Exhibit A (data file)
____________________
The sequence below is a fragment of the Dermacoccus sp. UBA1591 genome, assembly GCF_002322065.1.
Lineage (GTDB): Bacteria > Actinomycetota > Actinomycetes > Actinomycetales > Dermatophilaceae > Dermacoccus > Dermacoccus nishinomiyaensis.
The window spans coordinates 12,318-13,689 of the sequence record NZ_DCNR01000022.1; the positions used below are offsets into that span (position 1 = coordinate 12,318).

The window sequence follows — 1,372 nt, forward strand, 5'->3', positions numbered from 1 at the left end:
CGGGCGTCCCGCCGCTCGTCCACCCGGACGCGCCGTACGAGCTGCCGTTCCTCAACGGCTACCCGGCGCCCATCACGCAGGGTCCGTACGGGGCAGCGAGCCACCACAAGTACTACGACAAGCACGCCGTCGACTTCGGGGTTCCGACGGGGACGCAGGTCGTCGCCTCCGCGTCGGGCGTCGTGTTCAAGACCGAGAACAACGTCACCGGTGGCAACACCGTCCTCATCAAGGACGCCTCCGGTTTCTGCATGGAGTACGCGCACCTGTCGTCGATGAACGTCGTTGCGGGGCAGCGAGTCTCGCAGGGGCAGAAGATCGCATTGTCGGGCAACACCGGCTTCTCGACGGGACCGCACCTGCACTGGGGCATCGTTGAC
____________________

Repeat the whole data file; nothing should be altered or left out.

The sequence below is a fragment of the Dermacoccus sp. UBA1591 genome, assembly GCF_002322065.1.
Lineage (GTDB): Bacteria > Actinomycetota > Actinomycetes > Actinomycetales > Dermatophilaceae > Dermacoccus > Dermacoccus nishinomiyaensis.
The window spans coordinates 12,318-13,689 of the sequence record NZ_DCNR01000022.1; the positions used below are offsets into that span (position 1 = coordinate 12,318).

The window sequence follows — 1,372 nt, forward strand, 5'->3', positions numbered from 1 at the left end:
CGGGCGTCCCGCCGCTCGTCCACCCGGACGCGCCGTACGAGCTGCCGTTCCTCAACGGCTACCCGGCGCCCATCACGCAGGGTCCGTACGGGGCAGCGAGCCACCACAAGTACTACGACAAGCACGCCGTCGACTTCGGGGTTCCGACGGGGACGCAGGTCGTCGCCTCCGCGTCGGGCGTCGTGTTCAAGACCGAGAACAACGTCACCGGTGGCAACACCGTCCTCATCAAGGACGCCTCCGGTTTCTGCATGGAGTACGCGCACCTGTCGTCGATGAACGTCGTTGCGGGGCAGCGAGTCTCGCAGGGGCAGAAGATCGCATTGTCGGGCAACACCGGCTTCTCGACGGGACCGCACCTGCACTGGGGCATCGTTGAC